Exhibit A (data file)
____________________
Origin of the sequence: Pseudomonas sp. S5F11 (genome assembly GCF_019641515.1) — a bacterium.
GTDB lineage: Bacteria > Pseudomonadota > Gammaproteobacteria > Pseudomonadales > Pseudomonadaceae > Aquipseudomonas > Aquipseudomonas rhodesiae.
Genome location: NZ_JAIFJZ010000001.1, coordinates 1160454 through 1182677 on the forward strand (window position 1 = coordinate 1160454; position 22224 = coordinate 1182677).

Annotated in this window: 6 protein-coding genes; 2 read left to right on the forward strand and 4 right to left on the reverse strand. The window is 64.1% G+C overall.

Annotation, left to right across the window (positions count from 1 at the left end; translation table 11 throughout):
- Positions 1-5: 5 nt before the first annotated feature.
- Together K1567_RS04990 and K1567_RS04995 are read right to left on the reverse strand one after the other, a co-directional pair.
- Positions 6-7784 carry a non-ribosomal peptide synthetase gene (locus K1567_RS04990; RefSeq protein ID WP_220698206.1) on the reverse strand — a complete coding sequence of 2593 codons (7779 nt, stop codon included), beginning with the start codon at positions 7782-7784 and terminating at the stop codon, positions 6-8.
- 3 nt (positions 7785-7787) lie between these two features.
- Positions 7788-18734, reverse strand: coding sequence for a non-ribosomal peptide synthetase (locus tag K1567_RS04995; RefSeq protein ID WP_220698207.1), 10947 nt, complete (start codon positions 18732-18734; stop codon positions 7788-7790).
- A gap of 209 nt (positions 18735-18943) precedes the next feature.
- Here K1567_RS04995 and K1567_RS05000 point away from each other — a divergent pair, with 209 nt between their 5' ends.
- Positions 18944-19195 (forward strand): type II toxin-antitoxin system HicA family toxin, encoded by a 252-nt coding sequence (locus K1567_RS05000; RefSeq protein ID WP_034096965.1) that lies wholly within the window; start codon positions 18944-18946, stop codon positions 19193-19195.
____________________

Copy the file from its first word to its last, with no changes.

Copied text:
Origin of the sequence: Pseudomonas sp. S5F11 (genome assembly GCF_019641515.1) — a bacterium.
GTDB lineage: Bacteria > Pseudomonadota > Gammaproteobacteria > Pseudomonadales > Pseudomonadaceae > Aquipseudomonas > Aquipseudomonas rhodesiae.
Genome location: NZ_JAIFJZ010000001.1, coordinates 1160454 through 1182677 on the forward strand (window position 1 = coordinate 1160454; position 22224 = coordinate 1182677).

Annotated in this window: 6 protein-coding genes; 2 read left to right on the forward strand and 4 right to left on the reverse strand. The window is 64.1% G+C overall.

Annotation, left to right across the window (positions count from 1 at the left end; translation table 11 throughout):
- Positions 1-5: 5 nt before the first annotated feature.
- Together K1567_RS04990 and K1567_RS04995 are read right to left on the reverse strand one after the other, a co-directional pair.
- Positions 6-7784 carry a non-ribosomal peptide synthetase gene (locus K1567_RS04990; RefSeq protein ID WP_220698206.1) on the reverse strand — a complete coding sequence of 2593 codons (7779 nt, stop codon included), beginning with the start codon at positions 7782-7784 and terminating at the stop codon, positions 6-8.
- 3 nt (positions 7785-7787) lie between these two features.
- Positions 7788-18734, reverse strand: coding sequence for a non-ribosomal peptide synthetase (locus tag K1567_RS04995; RefSeq protein ID WP_220698207.1), 10947 nt, complete (start codon positions 18732-18734; stop codon positions 7788-7790).
- A gap of 209 nt (positions 18735-18943) precedes the next feature.
- Here K1567_RS04995 and K1567_RS05000 point away from each other — a divergent pair, with 209 nt between their 5' ends.
- Positions 18944-19195 (forward strand): type II toxin-antitoxin system HicA family toxin, encoded by a 252-nt coding sequence (locus K1567_RS05000; RefSeq protein ID WP_034096965.1) that lies wholly within the window; start codon positions 18944-18946, stop codon positions 19193-19195.